“These digital methods allow us to approach traditional humanities and arts research questions in innovative ways—and often reveal surprisingly new answers.” she added.

Prof Lim Sun Sun, Head of HASS Cluster, spoke about potential research possibilities for the digital humanities in her opening remarks at SUTD’s inaugural digital humanities symposium.

The two-day symposium coincides with the development of HASS’s new digital humanities minor, slated to launch in May 2019. The digital humanities minor will provide opportunities for SUTD’s engineering and architecture students to apply digital and computational work to the study of literary and historical texts. The minor will also equip students with the computational and analytical skills to contribute to broader initiatives relating to Singapore’s Smart Nation policy proposals, and to new developments in artificial intelligence (AI) in Southeast Asia and beyond.


For more on the digital humanities at SUTD, see the resources below:

“Working with different types of ‘text’ in the digital humanities” symposium program

HASS digital humanities minor

Dr Nazry Bahrawi awarded notable Toji Cultural Residency in South Korea

Toji Cultural Centre Guesthouse, photo courtesy of Toji facebook

For his work on minority speculative fiction from Singapore, Dr Nazry Bahrawi has been conferred the Toji Cultural Residency award jointly offered by the National Arts Council of Singapore and the Toji Cultural Foundation in South Korea.

Dr Nazry will be taking up residency between April and May 2019 at the Toji Cultural Centre, a literary guesthouse in the city of Wonju, Gangwon province, a two-hour drive from Seoul.

While there, Dr Nazry will be translating selected short stories from Bahasa to English for a literary anthology that he is editing titled Singa Pura Pura: An Anthology of Malay Speculative Fiction from Singapore. He will also be preparing an essay for that anthology as well as an article on artificial intelligence (AI) narratives from Singapore for submission to a peer-reviewed academic journal.



The Program for Supporting Creative Works and Cultural Exchanges by Foreign Writers is administered by the Toji Cultural Foundation to provide residential facilities and a quiet environment for writers to work in and focus on their craft. The residency provides the opportunity for writers to dedicate their time entirely to writing new literary works. Each year, 10 to 14 international and Korean writers and artists will take up residency at the Centre.



Dr Mihye Cho publishes book titled “Entrepreneurial Seoulite: Culture and Subjectivity in Hongdae, Seoul”on capitalism and new urban realities in Seoul’s post-Fordist period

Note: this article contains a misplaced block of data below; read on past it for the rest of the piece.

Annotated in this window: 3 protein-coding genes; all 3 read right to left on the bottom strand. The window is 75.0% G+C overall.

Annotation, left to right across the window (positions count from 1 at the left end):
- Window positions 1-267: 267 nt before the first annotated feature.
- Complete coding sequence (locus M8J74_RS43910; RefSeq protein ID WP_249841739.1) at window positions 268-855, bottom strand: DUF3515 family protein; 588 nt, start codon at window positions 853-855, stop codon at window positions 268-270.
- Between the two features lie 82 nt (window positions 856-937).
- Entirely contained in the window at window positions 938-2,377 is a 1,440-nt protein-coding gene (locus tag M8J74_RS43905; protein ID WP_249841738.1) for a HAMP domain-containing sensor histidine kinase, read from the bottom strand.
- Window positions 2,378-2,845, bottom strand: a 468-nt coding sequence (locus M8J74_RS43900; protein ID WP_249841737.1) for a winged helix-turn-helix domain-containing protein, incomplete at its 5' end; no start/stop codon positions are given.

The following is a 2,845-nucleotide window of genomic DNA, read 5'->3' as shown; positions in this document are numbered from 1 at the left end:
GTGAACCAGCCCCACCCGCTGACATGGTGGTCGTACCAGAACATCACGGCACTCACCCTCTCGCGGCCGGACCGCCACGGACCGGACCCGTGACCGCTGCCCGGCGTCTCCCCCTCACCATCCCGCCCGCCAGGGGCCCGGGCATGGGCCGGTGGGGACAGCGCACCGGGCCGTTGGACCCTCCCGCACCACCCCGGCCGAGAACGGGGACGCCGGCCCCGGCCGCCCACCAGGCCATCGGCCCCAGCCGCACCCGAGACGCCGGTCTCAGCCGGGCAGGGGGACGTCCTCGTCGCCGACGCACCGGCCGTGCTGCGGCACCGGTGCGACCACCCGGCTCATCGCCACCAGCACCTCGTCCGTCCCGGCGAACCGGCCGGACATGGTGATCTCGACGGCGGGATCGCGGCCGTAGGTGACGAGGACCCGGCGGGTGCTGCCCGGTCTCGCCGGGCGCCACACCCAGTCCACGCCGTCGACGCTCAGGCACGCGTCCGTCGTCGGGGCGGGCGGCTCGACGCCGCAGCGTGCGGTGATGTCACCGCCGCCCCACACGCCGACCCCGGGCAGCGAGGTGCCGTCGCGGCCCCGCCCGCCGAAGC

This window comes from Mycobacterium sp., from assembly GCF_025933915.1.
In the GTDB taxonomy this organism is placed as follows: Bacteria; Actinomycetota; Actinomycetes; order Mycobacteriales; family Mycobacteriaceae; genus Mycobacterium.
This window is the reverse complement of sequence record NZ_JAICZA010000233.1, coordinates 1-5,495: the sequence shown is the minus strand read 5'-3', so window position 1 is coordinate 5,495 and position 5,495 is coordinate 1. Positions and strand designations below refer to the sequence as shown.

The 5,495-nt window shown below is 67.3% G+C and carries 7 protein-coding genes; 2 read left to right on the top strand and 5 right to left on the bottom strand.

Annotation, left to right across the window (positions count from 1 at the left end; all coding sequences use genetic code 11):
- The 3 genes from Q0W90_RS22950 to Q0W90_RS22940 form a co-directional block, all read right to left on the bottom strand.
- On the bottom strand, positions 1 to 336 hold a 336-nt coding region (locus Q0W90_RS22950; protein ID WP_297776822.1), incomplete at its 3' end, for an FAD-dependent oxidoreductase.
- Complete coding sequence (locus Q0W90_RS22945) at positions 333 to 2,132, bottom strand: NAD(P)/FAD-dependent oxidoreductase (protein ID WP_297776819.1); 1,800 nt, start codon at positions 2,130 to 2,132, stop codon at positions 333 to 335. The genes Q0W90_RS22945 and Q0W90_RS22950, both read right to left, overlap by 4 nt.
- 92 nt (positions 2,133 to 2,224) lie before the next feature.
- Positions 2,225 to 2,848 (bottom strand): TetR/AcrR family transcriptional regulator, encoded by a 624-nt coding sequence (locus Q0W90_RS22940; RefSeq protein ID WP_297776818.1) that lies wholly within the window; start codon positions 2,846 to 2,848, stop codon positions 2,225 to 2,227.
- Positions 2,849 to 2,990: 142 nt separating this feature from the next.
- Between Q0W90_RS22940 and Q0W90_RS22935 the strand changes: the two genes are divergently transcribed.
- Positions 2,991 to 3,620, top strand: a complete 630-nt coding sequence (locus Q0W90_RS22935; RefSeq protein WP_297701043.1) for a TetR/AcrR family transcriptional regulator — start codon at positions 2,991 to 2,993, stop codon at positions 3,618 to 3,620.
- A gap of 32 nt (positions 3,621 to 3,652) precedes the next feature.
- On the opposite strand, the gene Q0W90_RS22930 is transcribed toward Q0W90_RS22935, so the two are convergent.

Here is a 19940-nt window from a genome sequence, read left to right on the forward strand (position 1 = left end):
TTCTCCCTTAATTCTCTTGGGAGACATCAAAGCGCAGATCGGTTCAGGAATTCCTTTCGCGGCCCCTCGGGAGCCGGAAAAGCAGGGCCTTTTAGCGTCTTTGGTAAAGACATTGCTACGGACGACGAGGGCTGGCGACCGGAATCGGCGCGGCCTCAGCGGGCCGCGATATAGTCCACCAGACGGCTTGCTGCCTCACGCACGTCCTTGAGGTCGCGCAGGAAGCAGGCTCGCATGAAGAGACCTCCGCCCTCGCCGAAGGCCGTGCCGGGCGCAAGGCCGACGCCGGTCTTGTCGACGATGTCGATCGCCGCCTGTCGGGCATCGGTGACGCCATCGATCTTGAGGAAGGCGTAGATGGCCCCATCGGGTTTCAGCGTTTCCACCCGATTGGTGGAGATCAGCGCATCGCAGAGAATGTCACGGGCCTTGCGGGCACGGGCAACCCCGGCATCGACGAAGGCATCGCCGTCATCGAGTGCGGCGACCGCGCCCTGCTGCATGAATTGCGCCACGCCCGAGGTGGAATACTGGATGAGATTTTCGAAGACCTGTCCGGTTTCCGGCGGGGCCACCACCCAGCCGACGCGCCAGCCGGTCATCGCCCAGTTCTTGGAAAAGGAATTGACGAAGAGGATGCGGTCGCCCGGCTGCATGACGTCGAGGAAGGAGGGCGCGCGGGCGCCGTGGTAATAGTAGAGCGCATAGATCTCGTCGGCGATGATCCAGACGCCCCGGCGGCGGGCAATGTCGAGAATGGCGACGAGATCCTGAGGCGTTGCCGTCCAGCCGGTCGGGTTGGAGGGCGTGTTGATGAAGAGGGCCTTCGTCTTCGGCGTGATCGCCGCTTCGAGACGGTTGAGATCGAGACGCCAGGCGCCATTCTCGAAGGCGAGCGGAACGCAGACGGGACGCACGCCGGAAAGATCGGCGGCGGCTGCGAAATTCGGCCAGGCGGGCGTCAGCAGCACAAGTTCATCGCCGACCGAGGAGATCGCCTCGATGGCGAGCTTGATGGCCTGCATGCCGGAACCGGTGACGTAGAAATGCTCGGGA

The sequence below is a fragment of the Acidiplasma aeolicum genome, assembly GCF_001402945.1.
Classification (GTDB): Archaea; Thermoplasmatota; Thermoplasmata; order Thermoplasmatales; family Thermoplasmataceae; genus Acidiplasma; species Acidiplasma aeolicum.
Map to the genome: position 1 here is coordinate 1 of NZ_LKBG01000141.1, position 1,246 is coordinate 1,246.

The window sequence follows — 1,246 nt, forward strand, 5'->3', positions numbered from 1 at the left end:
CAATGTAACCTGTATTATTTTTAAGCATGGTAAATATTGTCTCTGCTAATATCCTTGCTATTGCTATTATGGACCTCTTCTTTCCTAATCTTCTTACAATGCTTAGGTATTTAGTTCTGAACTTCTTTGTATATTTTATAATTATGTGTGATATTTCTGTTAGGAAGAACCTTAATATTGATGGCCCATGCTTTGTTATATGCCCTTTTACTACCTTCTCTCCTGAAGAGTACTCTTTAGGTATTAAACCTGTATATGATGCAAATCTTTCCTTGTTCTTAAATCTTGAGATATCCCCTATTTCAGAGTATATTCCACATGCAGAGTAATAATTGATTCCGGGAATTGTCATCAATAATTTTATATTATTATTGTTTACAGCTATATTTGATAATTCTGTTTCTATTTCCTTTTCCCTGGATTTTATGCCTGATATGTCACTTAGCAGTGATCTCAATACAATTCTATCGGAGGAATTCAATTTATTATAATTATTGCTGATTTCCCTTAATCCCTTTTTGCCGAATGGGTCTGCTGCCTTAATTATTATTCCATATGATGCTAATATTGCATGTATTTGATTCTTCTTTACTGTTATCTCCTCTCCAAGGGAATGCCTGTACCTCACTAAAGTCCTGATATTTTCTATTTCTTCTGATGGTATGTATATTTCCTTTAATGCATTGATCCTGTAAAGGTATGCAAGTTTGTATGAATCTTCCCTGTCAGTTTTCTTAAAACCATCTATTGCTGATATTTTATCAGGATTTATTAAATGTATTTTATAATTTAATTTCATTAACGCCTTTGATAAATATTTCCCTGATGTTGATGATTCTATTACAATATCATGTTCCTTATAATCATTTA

Entrepreneurial Seoulite might be read as a memoir on Hongdae based on the author’s observations as a member of South Korea’s Generation X. During the 1990s, Hongdae became widely known as a cool place associated with discourses on alternative music, independent labels, and club culture. Today, Hongdae is well known for its youth culture and nightlife, as well as its gentrification. Although the author approaches Hongdae culture seriously, this book is about neither subculture nor gentrification. Rather, it focuses on the relationship between the “ideology that justifies engagement in capitalism” and “subjectification processes.”

Recent research on Korean culture approaches the K-wave phenomenon from the perspectives of cultural consumption, media analysis, and cultural management and policy. Meanwhile, studies on Seoul have centered on its transformation as a global, creative city. Rather than examining the K-wave or the city itself, this book explores the experience of living through the city-in-transition. The book aims to understand the project to institutionalize a cultural district in Hongdae as a demonstration of the coevolution of ideologies and citizenship in a society undergoing rapid liberalization—politically, culturally, and economically.

A cultural turn took place in Korea during the 1990s, amid the economic prosperity driven by state-led industrialization and the collapse of the military dictatorship due to democratization movements. Cultural critiques, emerging as an alternative to social movements, proliferated to assert the freedom and autonomy of individuals against regulatory systems and institutions. The nation was hit by the Asian financial crisis in 1997, and witnessed massive economic restructuring including layoffs, stakeouts, and a prevalence of contingent employment. As a result, the entire nation had to find new engines of economic growth while experiencing a creative destruction. At the center of this national transformation, Seoul has sought to recreate itself from a mega city to a global city, equipped with cutting-edge knowledge industries and infrastructures.

By juxtaposing the cultural turn and cultural/creative city-making, Entrepreneurial Seoulite interrogates the formation of new citizen subjectivity, namely the enterprising self, in post-Fordist Seoul. What kinds of logic guide individuals in the engagement of new urban realities in rapidly liberalized Seoul? In order to explore this query, Mihye Cho draws on Weber’s concept of “the spirit of capitalism” on the formation of a new economic agency focusing on the re-configuration of meanings, and seeks to capture a transformative moment detailing when and how capitalism requests a different spirit and lifestyle of its participants. Likewise, this book approaches the enterprising self as the new spirit of post-Fordist Seoul and explores the ways in which people in Seoul internalize and negotiate this new enterprising self.

The book is available in both hard copy and in e-book format here.